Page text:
adolescents may be at particular risk for suicidal ideation and
behavior for a variety of reasons. To test characteristics of
incarcerated adolescents, their parents, and their histories that
may be predictive of suicidality, Ruchkin et al. (2003) assessed
271 14- to 19-year-old inmates of a Russian detention center.
The assessments included the Schedule for Affective Disorders
and Schizophrenia for School-Age Children (Kiddie-SADS), the Beck
Depression Inventory (BDI), the Beck Hopelessness Scale (BHS),
the Temperament and Character Inventory (TCI), and the YSR. Self-reports
of parental rearing characteristics and exposure to violence were
also obtained. Many of the measures were significantly associated
with suicidal ideation and behavior. Suicide attempters had the
highest rates of comorbid psychiatric diagnoses, followed by suicide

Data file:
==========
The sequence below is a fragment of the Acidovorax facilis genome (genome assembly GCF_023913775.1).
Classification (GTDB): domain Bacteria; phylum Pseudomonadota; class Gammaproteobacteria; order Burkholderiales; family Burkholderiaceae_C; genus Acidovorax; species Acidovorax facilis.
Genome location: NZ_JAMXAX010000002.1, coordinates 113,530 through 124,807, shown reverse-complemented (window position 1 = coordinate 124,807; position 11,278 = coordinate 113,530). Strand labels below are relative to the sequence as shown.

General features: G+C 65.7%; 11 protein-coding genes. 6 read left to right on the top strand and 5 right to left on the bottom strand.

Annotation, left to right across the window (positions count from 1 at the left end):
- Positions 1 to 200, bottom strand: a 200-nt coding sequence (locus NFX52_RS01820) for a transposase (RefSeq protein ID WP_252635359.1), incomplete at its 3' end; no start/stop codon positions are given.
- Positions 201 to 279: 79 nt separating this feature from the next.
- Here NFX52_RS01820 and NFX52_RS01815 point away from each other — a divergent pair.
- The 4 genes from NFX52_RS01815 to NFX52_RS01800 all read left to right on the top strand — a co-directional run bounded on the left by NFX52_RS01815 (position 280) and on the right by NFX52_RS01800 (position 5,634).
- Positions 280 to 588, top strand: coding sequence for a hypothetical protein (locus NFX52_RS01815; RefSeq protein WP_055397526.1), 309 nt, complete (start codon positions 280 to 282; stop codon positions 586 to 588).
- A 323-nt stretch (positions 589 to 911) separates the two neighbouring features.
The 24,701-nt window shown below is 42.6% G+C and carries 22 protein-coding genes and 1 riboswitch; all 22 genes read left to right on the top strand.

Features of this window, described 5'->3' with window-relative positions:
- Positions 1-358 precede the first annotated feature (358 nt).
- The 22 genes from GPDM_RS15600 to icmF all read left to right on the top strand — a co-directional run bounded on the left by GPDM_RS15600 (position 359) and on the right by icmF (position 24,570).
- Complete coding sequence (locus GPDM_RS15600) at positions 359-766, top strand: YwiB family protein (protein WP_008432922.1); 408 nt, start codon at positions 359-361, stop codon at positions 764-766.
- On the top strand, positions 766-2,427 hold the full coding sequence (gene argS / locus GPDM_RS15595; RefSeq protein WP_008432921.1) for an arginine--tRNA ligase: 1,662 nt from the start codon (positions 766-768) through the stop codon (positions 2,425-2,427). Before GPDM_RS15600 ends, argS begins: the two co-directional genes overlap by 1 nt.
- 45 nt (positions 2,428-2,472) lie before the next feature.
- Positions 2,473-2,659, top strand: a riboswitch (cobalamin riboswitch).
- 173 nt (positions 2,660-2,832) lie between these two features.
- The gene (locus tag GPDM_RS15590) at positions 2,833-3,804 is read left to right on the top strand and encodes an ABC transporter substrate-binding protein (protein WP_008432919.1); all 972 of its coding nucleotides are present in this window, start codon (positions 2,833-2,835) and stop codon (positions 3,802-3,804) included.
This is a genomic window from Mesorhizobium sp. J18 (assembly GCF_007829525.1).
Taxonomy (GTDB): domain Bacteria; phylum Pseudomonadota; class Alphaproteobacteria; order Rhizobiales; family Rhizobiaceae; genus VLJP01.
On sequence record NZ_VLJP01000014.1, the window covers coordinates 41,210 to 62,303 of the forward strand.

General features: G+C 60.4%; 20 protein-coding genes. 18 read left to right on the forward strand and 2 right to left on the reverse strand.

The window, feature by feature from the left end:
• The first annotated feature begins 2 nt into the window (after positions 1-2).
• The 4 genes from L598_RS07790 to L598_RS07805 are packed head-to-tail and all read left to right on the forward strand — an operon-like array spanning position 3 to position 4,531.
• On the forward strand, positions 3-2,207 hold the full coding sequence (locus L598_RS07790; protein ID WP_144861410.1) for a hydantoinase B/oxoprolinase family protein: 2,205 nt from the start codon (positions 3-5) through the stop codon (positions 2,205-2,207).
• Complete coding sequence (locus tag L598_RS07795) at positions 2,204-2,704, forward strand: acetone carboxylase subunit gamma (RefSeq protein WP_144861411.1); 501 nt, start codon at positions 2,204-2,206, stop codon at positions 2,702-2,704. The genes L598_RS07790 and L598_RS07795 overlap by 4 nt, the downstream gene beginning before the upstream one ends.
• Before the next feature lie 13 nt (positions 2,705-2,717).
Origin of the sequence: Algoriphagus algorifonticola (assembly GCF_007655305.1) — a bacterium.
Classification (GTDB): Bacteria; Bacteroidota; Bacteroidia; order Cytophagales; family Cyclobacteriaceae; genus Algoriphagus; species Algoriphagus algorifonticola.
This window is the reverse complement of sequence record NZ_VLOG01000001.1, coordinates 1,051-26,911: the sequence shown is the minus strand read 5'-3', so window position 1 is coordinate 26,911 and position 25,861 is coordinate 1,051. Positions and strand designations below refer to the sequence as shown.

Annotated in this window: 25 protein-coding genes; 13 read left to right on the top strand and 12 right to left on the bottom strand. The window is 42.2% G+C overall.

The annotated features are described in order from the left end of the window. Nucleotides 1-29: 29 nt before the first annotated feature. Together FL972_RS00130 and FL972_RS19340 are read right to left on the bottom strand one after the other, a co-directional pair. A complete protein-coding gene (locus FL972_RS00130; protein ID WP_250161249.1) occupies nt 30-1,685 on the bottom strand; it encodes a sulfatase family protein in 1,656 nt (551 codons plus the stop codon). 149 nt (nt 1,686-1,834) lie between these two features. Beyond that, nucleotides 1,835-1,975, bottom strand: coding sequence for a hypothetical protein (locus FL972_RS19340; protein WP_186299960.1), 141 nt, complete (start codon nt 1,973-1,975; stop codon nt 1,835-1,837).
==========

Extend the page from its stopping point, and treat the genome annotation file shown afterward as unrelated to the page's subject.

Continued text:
ideators. Of the quantitative measures, the YSR Attention Problems
syndrome had the strongest association with suidicality, followed
by the YSR Anxious/Depressed syndrome, a history of violent victimization,
and the BDI. The authors observed that "although some diagnoses
clearly represent risk for suicidality, the presence of categorical
diagnosis is a very non-specific marker" (p. 1064).
Reference: Ruchkin, V.V., Schwab-Stone, M., Koposov, R.A.,
Vermeiren, R., & King, R.A. (2003). Suicidal ideations and
attempts in juvenile delinquents. Journal of Child Psychology
and Psychiatry, 44, 1058-1066.